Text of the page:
Shooting Ourselves in the Foot by Leading with a Carrot
Many people, from employers to employees, believe in the extrinsic motivation of rewards to get people interested in something. This is despite evidence showing the opposite is true.
I refer to this as the real meaningful substance within us, that motivates us, being overridden by superficial appearances that play on baser instincts.
Past research has found that offering extrinsic incentives to motivate certain behavior, such as financial or other rewards, does lead to short-term improvements. However, those who receive the carrot to lead them to do something are often less interested in doing the task.
When someone isn’t doing something, it’s not simply that they are lazy. It could be that they just don’t care about what they are “supposed” to do, like a task in order to get rewarded with a paycheck.
For the study, the researchers wanted to know how people think our intrinsic motivations are affected by extrinsic incentives. Participants are asked to judge if this benefited or was detrimental to recipients of extrinsic influence. They were given the description of a previous experiment which demonstrated the undermining effect of extrinsic incentives on intrinsic motivations. Then they were asked to make a prediction about the effect of the incentives on motivation of the recipients they were evaluating.
The majority of participants were firm and adamant about their predictions that they believed rewards had a beneficial effect on intrinsic motivations. Those who were wrong and believed the incentives help intrinsic motivation were wrong, but had more confidence that they were right than those who actually guessed right.
This is known to be wrong, as the results demonstrate, except people still believe this myth that extrinsic incentives actually helps our intrinsic motivation to do things. Our society is still reliant upon extrinsic incentives to motivate people to do things.
We still have an inaccurate belief about motivation that pervades as a frequent use in our society. The study suggests that stakeholders beliefs in continuing to promote this type of behavior is to be targeted as part of intervention research to get people to think differently.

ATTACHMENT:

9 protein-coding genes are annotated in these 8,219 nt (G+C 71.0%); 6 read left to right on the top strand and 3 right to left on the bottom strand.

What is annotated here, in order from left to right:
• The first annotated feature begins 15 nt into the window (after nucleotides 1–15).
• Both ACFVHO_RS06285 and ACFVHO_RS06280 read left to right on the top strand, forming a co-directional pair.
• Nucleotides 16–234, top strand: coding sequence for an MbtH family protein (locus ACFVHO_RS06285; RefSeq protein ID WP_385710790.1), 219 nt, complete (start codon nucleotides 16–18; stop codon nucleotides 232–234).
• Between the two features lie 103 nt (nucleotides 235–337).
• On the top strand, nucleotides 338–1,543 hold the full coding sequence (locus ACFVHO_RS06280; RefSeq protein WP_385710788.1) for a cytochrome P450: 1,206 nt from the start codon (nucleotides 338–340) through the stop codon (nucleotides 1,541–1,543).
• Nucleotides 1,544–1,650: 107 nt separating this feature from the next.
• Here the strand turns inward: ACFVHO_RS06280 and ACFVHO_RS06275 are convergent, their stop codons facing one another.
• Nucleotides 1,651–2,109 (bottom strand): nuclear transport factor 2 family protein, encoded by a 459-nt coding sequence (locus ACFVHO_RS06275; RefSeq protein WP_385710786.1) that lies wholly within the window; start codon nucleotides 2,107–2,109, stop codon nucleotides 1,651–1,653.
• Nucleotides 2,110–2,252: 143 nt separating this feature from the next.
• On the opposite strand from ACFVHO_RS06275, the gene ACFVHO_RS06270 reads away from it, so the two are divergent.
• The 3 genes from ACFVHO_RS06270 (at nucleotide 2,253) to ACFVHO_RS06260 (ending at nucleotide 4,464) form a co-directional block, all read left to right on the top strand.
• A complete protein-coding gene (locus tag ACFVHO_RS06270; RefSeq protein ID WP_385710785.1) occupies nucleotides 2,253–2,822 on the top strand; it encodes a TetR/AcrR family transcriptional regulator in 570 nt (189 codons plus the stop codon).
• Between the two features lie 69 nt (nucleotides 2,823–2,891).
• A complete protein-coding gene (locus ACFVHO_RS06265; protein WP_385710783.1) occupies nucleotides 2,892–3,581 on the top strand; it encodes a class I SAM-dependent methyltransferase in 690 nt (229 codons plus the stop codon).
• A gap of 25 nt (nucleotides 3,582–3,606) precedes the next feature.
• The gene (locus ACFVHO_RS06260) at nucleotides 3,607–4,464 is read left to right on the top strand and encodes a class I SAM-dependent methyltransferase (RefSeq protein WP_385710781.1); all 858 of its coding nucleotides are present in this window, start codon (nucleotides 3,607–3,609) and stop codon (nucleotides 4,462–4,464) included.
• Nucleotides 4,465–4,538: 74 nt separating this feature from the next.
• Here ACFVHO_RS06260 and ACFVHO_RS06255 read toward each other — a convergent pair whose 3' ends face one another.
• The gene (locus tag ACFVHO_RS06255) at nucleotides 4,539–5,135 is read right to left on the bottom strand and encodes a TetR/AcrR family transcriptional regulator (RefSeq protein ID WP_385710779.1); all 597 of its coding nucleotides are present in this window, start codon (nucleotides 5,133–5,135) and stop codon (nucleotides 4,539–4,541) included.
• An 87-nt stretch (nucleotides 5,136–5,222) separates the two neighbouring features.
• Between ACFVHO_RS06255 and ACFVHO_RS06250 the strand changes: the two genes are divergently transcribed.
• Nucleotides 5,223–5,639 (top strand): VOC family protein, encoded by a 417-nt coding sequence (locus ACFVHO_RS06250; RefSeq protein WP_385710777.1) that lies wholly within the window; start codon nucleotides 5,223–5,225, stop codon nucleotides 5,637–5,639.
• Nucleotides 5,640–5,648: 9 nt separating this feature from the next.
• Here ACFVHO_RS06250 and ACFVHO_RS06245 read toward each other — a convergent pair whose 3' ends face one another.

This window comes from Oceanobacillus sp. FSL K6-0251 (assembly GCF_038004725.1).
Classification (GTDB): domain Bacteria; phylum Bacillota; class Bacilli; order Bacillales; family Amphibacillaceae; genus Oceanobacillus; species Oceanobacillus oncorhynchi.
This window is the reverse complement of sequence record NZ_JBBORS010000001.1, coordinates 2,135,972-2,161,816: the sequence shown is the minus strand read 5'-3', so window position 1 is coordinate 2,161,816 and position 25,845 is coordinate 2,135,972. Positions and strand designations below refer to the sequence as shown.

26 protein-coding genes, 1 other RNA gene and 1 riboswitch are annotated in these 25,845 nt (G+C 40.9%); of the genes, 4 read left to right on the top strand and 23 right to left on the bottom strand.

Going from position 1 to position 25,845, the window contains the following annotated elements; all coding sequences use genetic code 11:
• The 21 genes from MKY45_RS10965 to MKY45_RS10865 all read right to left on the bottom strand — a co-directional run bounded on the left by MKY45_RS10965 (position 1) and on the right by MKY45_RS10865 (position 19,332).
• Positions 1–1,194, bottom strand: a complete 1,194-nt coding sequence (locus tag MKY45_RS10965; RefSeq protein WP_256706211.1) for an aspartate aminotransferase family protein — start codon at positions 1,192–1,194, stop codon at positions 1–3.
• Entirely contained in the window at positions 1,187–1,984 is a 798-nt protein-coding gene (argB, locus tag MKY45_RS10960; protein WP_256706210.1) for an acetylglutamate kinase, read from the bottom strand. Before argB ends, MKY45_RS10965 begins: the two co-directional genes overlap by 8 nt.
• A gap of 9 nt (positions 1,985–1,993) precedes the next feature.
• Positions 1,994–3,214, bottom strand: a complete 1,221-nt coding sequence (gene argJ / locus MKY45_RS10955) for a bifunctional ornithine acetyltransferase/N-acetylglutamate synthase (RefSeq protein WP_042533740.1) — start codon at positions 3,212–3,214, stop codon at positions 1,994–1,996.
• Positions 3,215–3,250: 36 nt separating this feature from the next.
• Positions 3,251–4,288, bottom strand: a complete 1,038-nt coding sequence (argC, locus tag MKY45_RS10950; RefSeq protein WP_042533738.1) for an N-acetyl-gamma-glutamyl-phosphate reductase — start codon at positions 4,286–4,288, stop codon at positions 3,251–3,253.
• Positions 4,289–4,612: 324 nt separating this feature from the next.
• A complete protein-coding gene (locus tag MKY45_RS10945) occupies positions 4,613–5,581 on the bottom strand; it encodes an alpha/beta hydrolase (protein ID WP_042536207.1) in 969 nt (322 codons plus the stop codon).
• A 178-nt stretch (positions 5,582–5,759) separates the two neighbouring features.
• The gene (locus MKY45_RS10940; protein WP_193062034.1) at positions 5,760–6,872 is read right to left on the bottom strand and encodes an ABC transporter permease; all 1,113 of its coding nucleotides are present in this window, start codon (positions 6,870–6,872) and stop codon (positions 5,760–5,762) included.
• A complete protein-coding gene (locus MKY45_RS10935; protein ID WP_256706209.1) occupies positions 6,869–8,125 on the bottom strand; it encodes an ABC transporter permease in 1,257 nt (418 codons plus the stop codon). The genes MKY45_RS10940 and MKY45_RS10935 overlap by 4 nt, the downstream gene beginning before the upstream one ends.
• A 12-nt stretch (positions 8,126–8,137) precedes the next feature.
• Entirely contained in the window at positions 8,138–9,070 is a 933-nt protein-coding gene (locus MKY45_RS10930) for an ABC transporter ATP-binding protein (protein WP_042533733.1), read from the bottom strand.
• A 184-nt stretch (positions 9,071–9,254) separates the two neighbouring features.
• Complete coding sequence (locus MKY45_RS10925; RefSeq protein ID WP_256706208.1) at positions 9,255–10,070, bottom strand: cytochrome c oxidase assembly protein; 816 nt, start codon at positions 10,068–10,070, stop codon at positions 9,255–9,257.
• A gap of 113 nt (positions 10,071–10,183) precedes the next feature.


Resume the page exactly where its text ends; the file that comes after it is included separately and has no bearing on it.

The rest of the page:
Lead researcher and psychology professor for the study at University of Reading, Dr Kou Murayama said:
“Society has a deep-rooted misunderstanding of how motivation works, and employers are repeatedly shooting themselves in the foot with the frequent use of rewards to encourage certain behaviors or increase effort”
“Our work shows we need to correct our strong misbelief in a carrot and stick approach to achieve sustained motivation among workers.”
Rewarding people to study or work more doesn’t function in the long term. It is leading them with the carrot for survival, with money as an immediate gain that is motivating them. The money is what motivates them. They don’t have the intrinsic gain and desire to do it themselves. The incentive is continually required in order to reproduce the same behavior or else the false motivation is not induced because the true motivation is never actually there.
The study recognizes that rewards in our society are used to control the behaviors of others.
Money is a powerful incentive to get people to do things. There is even the belief, urban legend or maybe it’s a reality, that some people would kill their grandmothers for money. Money has become so powerful in our worldview and sense of self, self-value and self-worth, and our evaluation of others, that money has supplanted the place of a “God”, as an all-pervading force in our lives. Many people believe that without money nothing would be possible, that human life would not be possible.
We end up chasing a false motivator of money or rewards, instead of looking within to understand what really matters to motivate us to act towards that instead.
Rather than the threat of the stick, or the reward of the carrot on a stick, there are better ways to understand why we do things and how to do something else or change and do something new.
Temporary compliance to engage in a behavior is not a motivation coming from within the person where they fuel themselves. More authentic, genuine, real, true motivational understanding can be developed by understanding what is going on.
Trying to get children to become more ethical and rational decision-makers is unlikely to be helped by punishment or threats to elicit temporary compliance. Anyone who has children probably knows how difficult that is. Whenever we think of consequences to our actions, or are told there will be, we often don’t like it. We often want to do whatever we want. Facing possible consequence can engender anger, defiance or a desire for revenge. This applies to children and adults.
Instead of the power of punishment, some people turn to rewards in order to motivate changes in the behavior of others.
Inducing someone to learn or comply with demands or a request is not feeding deeper intrinsic desires or needs that would fuel the person to act on their own. Common practices in schools are to reward stickers and stars, A’s and praises, and awards and privileges.